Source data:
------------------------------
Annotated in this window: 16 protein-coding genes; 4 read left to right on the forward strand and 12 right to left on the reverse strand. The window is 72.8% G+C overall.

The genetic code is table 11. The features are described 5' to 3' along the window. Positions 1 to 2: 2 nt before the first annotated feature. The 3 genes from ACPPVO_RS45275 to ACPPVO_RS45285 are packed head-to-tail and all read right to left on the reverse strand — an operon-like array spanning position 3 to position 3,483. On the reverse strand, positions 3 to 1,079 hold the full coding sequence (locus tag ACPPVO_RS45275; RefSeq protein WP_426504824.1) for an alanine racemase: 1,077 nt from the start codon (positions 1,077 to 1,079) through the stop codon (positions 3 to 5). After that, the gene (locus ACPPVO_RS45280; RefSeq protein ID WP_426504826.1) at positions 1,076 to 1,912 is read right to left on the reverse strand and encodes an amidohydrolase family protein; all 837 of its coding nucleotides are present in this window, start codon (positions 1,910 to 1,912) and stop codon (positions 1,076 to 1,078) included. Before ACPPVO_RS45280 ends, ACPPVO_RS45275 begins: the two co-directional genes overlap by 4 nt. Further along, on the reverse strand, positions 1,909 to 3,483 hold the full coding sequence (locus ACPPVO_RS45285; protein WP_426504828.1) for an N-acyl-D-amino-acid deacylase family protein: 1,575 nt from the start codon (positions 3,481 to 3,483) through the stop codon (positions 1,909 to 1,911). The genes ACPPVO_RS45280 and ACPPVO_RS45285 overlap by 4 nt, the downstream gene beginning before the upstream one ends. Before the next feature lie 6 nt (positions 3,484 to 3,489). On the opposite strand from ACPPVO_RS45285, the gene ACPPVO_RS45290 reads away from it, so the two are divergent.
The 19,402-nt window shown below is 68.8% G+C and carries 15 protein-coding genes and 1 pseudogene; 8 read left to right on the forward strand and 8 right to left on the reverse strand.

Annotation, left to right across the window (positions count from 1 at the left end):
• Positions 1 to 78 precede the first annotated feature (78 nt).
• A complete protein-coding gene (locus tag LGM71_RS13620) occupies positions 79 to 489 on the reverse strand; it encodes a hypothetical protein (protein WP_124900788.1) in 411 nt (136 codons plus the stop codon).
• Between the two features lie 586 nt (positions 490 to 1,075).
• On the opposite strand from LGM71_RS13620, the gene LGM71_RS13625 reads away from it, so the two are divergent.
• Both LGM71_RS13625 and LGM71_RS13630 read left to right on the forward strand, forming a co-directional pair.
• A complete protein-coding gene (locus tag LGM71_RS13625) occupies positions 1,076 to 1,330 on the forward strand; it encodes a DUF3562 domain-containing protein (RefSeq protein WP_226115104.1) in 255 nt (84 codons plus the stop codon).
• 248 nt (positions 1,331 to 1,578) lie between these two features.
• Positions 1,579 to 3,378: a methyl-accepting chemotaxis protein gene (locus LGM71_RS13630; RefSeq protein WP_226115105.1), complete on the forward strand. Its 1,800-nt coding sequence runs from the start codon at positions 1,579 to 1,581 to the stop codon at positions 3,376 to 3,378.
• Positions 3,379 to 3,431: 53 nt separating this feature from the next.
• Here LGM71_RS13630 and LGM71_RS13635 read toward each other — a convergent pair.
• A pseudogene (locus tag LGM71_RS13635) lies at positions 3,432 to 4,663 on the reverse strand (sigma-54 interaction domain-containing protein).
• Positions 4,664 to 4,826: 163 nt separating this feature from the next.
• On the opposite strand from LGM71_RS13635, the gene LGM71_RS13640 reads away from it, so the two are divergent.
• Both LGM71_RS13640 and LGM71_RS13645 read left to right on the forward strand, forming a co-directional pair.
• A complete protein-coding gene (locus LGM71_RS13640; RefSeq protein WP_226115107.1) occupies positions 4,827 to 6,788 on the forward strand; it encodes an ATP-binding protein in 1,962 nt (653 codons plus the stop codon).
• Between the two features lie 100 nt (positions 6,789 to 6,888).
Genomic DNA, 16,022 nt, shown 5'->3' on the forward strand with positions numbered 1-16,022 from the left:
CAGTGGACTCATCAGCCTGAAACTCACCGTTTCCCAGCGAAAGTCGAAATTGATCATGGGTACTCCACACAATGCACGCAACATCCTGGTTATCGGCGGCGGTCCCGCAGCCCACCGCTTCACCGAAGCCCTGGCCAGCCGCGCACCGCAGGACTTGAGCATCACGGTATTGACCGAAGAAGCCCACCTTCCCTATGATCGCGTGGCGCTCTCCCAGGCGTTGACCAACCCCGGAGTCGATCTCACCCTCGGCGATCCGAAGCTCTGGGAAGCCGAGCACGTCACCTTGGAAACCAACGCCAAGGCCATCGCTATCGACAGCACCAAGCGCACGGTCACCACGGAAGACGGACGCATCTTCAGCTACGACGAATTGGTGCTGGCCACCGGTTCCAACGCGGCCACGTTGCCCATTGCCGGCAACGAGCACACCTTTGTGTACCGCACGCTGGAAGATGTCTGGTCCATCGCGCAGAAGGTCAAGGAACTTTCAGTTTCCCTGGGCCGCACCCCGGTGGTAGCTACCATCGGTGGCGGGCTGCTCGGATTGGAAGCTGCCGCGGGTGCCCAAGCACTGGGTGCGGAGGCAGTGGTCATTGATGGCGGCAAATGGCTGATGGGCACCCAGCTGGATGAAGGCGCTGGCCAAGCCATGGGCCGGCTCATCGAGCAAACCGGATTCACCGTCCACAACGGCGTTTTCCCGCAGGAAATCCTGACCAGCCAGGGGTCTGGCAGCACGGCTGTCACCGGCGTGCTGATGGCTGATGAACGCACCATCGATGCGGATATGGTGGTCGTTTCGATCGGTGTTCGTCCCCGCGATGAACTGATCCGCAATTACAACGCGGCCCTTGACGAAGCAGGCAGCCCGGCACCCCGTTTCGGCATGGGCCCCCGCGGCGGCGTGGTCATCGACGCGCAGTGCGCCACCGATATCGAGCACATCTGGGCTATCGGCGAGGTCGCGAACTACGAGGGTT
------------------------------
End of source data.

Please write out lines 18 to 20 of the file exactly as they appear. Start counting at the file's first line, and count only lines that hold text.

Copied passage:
• Both LGM71_RS13640 and LGM71_RS13645 read left to right on the forward strand, forming a co-directional pair.
• A complete protein-coding gene (locus LGM71_RS13640; RefSeq protein WP_226115107.1) occupies positions 4,827 to 6,788 on the forward strand; it encodes an ATP-binding protein in 1,962 nt (653 codons plus the stop codon).
• Between the two features lie 100 nt (positions 6,789 to 6,888).